Police officers are urging cyclists to follow the law | SummitDaily.com
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Police officers are urging cyclists to follow the law

SILVERTHORNE – When it’s biker versus car, the biker always loses, and a Silverthorne police officer has already seen two too many close encounters for this early in the summer.

The point of this narrative: The law, for those who didn’t know, says bicyclists must dismount and walk the bike across intersections. This is especially important where bike paths cross side streets that feed major thoroughfares, said Silverthorne Officer Jennifer DeMatoff.

DeMatoff has responded to two accidents in the past month in which bikers crossed in front of cars that were attempting to pull out onto Blue River Parkway. The bike path in Silverthorne runs parallel to the road on the west side. Drivers attempting to turn south on the parkway are looking left and don’t always see bicycles approaching from the right. In one instance, a motorist toppled an elderly couple on a tandem bicycle. In the other, a woman hit a child on his bike.



The law, Colorado Revised Statute 42-4-1412, says in paragraph 10(d): “A person riding a bicycle upon and along a sidewalk shall dismount before entering any roadway and, when crossing any such roadway, shall observe all the rules and regulations applicable to pedestrians.”

“It might surprise people, but the elderly couple could have been charged according to the law,” said DeMatoff, noting that the offense is a class 2 misdemeanor. “I’d rather it not go to that. My concern is that someone is going to get seriously hurt.”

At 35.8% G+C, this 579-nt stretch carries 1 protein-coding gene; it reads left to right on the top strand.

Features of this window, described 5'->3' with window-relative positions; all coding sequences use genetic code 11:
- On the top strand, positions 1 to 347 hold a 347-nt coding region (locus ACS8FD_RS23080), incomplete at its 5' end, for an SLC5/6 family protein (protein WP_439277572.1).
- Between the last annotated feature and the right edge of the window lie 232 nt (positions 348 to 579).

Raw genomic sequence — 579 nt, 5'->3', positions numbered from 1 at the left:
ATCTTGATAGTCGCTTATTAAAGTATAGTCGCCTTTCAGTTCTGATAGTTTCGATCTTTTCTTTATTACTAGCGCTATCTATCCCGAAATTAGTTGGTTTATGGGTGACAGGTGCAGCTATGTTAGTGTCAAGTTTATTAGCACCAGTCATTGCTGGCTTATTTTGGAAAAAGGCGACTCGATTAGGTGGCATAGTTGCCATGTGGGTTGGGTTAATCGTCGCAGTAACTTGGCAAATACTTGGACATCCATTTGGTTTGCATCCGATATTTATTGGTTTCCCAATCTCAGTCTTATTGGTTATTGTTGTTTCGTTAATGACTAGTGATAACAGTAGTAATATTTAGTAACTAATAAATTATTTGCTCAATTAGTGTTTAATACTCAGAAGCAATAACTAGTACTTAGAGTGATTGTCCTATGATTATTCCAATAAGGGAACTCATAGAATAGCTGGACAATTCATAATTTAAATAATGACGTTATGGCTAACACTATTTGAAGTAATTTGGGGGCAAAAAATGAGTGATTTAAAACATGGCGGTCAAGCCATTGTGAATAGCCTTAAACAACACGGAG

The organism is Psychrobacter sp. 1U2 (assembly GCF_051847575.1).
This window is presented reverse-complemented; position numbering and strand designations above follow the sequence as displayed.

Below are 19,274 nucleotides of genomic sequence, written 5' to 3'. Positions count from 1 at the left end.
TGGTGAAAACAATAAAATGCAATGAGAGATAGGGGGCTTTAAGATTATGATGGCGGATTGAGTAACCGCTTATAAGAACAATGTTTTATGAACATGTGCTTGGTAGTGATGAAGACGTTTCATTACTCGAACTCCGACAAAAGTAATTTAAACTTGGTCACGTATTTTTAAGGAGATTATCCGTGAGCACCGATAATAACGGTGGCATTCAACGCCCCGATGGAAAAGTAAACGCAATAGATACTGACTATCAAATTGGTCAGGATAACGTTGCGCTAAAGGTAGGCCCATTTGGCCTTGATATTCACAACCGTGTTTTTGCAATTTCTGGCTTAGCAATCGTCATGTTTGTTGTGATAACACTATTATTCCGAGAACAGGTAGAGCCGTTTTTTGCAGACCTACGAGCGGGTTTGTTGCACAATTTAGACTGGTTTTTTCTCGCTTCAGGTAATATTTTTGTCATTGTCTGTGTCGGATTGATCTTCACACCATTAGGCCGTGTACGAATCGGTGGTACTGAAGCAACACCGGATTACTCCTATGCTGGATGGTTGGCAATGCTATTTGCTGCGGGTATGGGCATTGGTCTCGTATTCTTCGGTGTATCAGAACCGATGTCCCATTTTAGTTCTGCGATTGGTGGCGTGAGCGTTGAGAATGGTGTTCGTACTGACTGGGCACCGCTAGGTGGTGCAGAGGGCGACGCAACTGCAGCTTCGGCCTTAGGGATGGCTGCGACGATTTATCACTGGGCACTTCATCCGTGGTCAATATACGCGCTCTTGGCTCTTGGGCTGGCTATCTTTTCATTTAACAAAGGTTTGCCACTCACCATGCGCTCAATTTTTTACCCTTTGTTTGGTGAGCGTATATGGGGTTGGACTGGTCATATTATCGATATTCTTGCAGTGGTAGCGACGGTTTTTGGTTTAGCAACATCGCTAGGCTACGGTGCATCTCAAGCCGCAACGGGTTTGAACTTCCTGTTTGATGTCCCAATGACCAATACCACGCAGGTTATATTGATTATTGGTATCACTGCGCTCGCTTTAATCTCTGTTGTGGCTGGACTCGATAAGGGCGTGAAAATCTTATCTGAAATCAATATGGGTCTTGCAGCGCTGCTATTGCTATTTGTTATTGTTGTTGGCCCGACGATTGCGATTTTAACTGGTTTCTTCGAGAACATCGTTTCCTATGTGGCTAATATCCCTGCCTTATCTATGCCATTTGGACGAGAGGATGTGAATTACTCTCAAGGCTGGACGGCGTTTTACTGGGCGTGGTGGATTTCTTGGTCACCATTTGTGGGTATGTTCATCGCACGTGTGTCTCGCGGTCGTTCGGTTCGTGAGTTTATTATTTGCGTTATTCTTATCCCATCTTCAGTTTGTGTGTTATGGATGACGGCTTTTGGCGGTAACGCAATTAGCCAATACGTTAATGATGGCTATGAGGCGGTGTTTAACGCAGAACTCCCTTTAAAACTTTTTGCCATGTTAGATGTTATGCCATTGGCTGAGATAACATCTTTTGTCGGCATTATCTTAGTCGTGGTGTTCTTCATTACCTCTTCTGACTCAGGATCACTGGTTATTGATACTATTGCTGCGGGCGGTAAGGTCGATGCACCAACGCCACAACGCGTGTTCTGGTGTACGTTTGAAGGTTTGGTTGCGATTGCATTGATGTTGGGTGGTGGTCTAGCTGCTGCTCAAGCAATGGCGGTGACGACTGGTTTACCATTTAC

Other police departments around the county contacted Friday said officers haven’t filed any reports of similar accidents, but officers do see dangerous behavior.

Frisco Police Officer Glenn Johnson said that bikers need to remember they must follow the same rules as cars when riding in the roadway. Cyclists must signal for turns, yield to pedestrians and – as Silverthorne and the Summit County Sheriff’s Office enforced it last summer – refrain from operating their conveyances under the influence of alcohol.

“With the number of stop signs we have on Main Street, I’ve seen plenty of bicyclists go through stop signs, passing cars on the right,” Johnson said. “Not passing on the right is important for safety reasons. Bikes are a lot smaller than cars and bike riders get hurt worse than drivers do.”

Reid Williams can be reached at (970) 668-3998, ext. 237, or rwilliams@summitdaily.com.


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